COMMENT OF THE DAY RUNNER-UP: WATCH FOR TOMORROW’S FLOODING TODAY! Homeowners in the area would be wise to keep a keen eye as to the elevation of the current Fiesta property, document with photos and watch as the builders elevate the ground of the property two or more feet above existing grade. This elevation of property will push water off the commercial property and onto lower lying homeowners and existing small businesses. I attended a talk this week with a flooding expert from Texas A and M who pinpointed development as the primary driving cause of Houston’s flooding. This was a highly intelligent and well regarded college professor and researcher. He says he gets phone calls from first time flood victims and always asks if anything was recently built in the area. Often they will say that a Wal-Mart or something similar was built immediately before their flooding problem started. This is real, everyone. Document your lawsuit evidence today.” [Tired of flooding, commenting on H-E-B To Scoot Groundbreaking Back to End of Summer Break, Scoot Building Up Toward N. Shepherd] Illustration: Lulu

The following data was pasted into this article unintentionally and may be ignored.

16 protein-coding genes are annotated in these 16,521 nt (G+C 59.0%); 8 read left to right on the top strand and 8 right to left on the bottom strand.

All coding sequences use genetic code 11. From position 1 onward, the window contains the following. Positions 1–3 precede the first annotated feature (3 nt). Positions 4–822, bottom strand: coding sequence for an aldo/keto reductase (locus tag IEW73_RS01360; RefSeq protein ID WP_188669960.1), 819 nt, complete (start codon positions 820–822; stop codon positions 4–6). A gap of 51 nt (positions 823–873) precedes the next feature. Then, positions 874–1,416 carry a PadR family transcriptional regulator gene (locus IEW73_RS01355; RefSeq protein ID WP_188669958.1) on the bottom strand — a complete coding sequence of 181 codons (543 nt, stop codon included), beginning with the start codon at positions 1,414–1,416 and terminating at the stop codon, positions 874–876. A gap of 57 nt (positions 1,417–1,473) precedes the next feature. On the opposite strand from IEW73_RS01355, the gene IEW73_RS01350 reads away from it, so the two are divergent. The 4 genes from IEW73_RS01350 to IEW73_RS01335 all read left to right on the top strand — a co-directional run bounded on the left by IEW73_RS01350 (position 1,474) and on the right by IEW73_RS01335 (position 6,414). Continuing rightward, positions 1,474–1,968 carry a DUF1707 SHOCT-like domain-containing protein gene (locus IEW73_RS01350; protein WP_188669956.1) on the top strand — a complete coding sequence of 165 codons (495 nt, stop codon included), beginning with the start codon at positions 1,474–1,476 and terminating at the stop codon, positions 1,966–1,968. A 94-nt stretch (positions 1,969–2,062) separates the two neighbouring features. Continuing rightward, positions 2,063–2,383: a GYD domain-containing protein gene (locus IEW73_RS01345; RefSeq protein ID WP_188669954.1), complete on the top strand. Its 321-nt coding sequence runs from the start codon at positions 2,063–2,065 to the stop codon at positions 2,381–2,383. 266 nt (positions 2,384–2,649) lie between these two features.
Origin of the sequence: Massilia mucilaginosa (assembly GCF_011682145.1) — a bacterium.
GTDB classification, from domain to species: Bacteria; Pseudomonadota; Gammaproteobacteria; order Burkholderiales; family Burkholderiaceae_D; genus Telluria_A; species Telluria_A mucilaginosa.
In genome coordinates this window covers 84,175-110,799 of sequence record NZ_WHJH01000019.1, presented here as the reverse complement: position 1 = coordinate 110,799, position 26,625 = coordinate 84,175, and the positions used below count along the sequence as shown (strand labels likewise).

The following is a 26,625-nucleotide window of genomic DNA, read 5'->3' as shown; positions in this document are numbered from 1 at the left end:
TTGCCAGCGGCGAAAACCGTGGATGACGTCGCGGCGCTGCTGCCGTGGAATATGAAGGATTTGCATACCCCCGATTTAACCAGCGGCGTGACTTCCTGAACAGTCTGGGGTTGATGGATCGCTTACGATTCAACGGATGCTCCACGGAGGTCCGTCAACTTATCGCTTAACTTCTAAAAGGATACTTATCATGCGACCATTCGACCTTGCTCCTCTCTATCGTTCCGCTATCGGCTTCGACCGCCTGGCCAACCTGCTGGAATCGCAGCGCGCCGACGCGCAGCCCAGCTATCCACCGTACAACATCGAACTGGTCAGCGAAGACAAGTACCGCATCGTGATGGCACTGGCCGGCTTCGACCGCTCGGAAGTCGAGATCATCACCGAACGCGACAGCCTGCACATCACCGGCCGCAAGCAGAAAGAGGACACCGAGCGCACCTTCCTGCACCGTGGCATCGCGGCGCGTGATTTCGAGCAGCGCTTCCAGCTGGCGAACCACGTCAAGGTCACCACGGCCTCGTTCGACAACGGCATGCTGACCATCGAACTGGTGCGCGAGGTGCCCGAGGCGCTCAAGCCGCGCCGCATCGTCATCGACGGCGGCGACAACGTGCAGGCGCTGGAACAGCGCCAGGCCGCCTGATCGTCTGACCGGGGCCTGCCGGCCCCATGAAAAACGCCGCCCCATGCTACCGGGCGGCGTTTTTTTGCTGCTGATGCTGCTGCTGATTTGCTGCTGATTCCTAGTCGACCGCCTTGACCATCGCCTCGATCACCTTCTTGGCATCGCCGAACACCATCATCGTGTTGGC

06/22/17 9:30am

H-E-B TO SCOOT GROUNDBREAKING BACK TO END OF SUMMER BREAK, SCOOT BUILDING UP TOWARD N. SHEPHERD Work on that Fiesta-supplanting H- E- B on N. Shepherd Dr. is now scheduled to kick off on August 25th, Scott McClelland tells Landan Kuhlmann in The Leader this week. That’s purportedly due to variance-related pushbacks — namely, to H-E-B’s request to put the edge of its proposed 2-story structure closer to the street (like the request it briefly filed around the start of November but pulled just before the alcohol sales election). That variance request was re-filed in January and was granted, but triggered another round of permitting approvals and associated waiting periods, McClelland says. Estimates on an opening date have also slid back to the end of next year’s summer vacation — by which time we’ll know whether the rest of the area’s alcohol sales laws have gone the way of the off-site sales rules H-E-B helped campaign to remove last fall. [The Leader; previously on Swamplot] Rendering of H-E-B with N. Shepherd setback variance approval, as originally filed in 2016: Houston Planning Commission 

06/21/17 10:45am